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NIU football still in session over the summer

Published: Sunday, July 6, 2014 8:57 p.m. CST • Updated: Sunday, July 6, 2014 10:26 p.m. CST
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(Monica Maschak – mmaschak@shawmedia.com)
Northern Illinois tight end Luke Eakes does a shuttle run during summer training camp Wednesday at the Chessick Center in DeKalb.

DeKALB – In less than a month, fall camp will begin, and Northern Illinois’ football season opener against Presbyterian will be right around the corner.

The Huskies open preseason practice Aug. 2.

However, workouts are still in session throughout the summer as players condition and work out the kinks.

There’s the weightlifting, conditioning, football drills. Each Tuesday and Thursday, redshirt sophomore quarterback Drew Hare and redshirt junior quarterback Matt McIntosh organize 7-on-7 competitions. It’s a time for the players to get in some nice, fun reps.

For redshirt junior cornerback Paris Logan and redshirt senior safety Dechane Durante, there’s also the duty of helping the newcomers get acclimated.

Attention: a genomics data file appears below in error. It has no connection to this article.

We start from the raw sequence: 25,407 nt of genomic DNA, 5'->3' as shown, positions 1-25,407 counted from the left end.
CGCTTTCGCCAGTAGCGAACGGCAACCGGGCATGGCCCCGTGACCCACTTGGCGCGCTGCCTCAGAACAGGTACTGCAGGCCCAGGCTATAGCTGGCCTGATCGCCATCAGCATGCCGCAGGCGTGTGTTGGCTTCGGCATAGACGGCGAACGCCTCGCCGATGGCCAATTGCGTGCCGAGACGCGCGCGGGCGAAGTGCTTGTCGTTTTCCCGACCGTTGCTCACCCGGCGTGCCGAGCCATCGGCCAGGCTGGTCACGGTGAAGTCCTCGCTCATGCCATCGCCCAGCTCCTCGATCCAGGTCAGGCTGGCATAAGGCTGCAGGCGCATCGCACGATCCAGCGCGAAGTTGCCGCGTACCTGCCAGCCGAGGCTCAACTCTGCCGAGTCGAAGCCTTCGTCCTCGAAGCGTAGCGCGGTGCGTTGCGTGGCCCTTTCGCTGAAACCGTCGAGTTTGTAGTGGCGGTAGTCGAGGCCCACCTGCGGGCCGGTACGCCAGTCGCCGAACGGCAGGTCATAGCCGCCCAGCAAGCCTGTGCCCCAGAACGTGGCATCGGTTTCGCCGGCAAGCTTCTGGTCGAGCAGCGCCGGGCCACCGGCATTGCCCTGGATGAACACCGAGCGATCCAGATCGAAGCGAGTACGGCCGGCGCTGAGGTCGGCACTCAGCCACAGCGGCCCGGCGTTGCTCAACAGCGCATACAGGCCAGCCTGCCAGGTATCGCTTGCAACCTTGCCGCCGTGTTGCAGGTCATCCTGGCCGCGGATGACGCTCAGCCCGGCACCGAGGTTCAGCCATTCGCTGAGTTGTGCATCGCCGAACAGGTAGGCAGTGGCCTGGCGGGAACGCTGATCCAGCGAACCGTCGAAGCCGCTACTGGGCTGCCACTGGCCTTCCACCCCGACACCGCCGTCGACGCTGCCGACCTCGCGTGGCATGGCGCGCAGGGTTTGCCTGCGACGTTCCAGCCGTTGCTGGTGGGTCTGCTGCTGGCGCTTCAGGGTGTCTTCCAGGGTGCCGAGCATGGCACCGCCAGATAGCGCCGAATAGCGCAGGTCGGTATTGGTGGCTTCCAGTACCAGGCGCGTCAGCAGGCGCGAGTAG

“We’ll basically just go over any questions that the freshmen may have,” Logan said. “We’ll go over like our base coverages and stuff.”

Players are allowed to participate in up to eight hours of preparation during an eight-week period each summer, provided they are enrolled in summer school and meet specific academic benchmarks.

Per a new NCAA rule, coaches are now allowed access to strength and conditioning, but still aren’t allowed to be involved in the on-field drills such as the 7-on-7 drills.

It’s up to the players to organize those.

NIU junior wideout Jacob Brinlee said that with summer work not being as structured, it allows players to work on more individual things.

“You have some free time, and I think it’s good because you can work at your weaknesses and you have time to work on them,” Brinlee said. “Because you’re not busy with class and everything, so you can come in for 30 minutes and do a little extra, say if someone’s looking at [their] weaknesses. It’s different by position and guy to guy.”

Up to two of the eight hours a week can be used for coaches to meet with players to study film, another rule the NCAA passed this summer.

“I think it’s really big for the younger guys. The older guys that have been in the program, the plays that they’re installing we’ve been doing already. So it’s good just to be in the swing of things so when we get to camp, we’ll be on the ground running,” Brinlee said. “Definitely big for the younger guys, they don’t know much. So it’ll be easy to spread it out over the summer rather than when I first got into camp it was, learn it right now and let’s go.”

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